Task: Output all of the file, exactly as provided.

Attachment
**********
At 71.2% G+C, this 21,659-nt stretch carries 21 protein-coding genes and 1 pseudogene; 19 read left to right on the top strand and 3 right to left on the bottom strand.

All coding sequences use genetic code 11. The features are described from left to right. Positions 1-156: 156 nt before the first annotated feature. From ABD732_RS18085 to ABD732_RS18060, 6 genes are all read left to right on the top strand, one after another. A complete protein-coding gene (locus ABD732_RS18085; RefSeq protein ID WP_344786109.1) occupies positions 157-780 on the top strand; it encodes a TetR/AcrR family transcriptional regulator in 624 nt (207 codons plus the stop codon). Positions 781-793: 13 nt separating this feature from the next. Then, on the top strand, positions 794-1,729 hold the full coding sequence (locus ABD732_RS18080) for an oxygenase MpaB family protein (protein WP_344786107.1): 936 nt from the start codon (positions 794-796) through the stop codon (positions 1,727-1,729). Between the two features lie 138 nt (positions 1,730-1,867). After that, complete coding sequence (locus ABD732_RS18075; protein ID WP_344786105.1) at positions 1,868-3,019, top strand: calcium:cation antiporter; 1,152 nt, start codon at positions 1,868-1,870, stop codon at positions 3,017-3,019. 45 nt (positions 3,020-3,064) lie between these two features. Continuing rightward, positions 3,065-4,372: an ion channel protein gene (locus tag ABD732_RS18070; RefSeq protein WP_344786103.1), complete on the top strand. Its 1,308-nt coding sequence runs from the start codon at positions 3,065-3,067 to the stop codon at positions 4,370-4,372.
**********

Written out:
At 71.2% G+C, this 21,659-nt stretch carries 21 protein-coding genes and 1 pseudogene; 19 read left to right on the top strand and 3 right to left on the bottom strand.

All coding sequences use genetic code 11. The features are described from left to right. Positions 1-156: 156 nt before the first annotated feature. From ABD732_RS18085 to ABD732_RS18060, 6 genes are all read left to right on the top strand, one after another. A complete protein-coding gene (locus ABD732_RS18085; RefSeq protein ID WP_344786109.1) occupies positions 157-780 on the top strand; it encodes a TetR/AcrR family transcriptional regulator in 624 nt (207 codons plus the stop codon). Positions 781-793: 13 nt separating this feature from the next. Then, on the top strand, positions 794-1,729 hold the full coding sequence (locus ABD732_RS18080) for an oxygenase MpaB family protein (protein WP_344786107.1): 936 nt from the start codon (positions 794-796) through the stop codon (positions 1,727-1,729). Between the two features lie 138 nt (positions 1,730-1,867). After that, complete coding sequence (locus ABD732_RS18075; protein ID WP_344786105.1) at positions 1,868-3,019, top strand: calcium:cation antiporter; 1,152 nt, start codon at positions 1,868-1,870, stop codon at positions 3,017-3,019. 45 nt (positions 3,020-3,064) lie between these two features. Continuing rightward, positions 3,065-4,372: an ion channel protein gene (locus tag ABD732_RS18070; RefSeq protein WP_344786103.1), complete on the top strand. Its 1,308-nt coding sequence runs from the start codon at positions 3,065-3,067 to the stop codon at positions 4,370-4,372.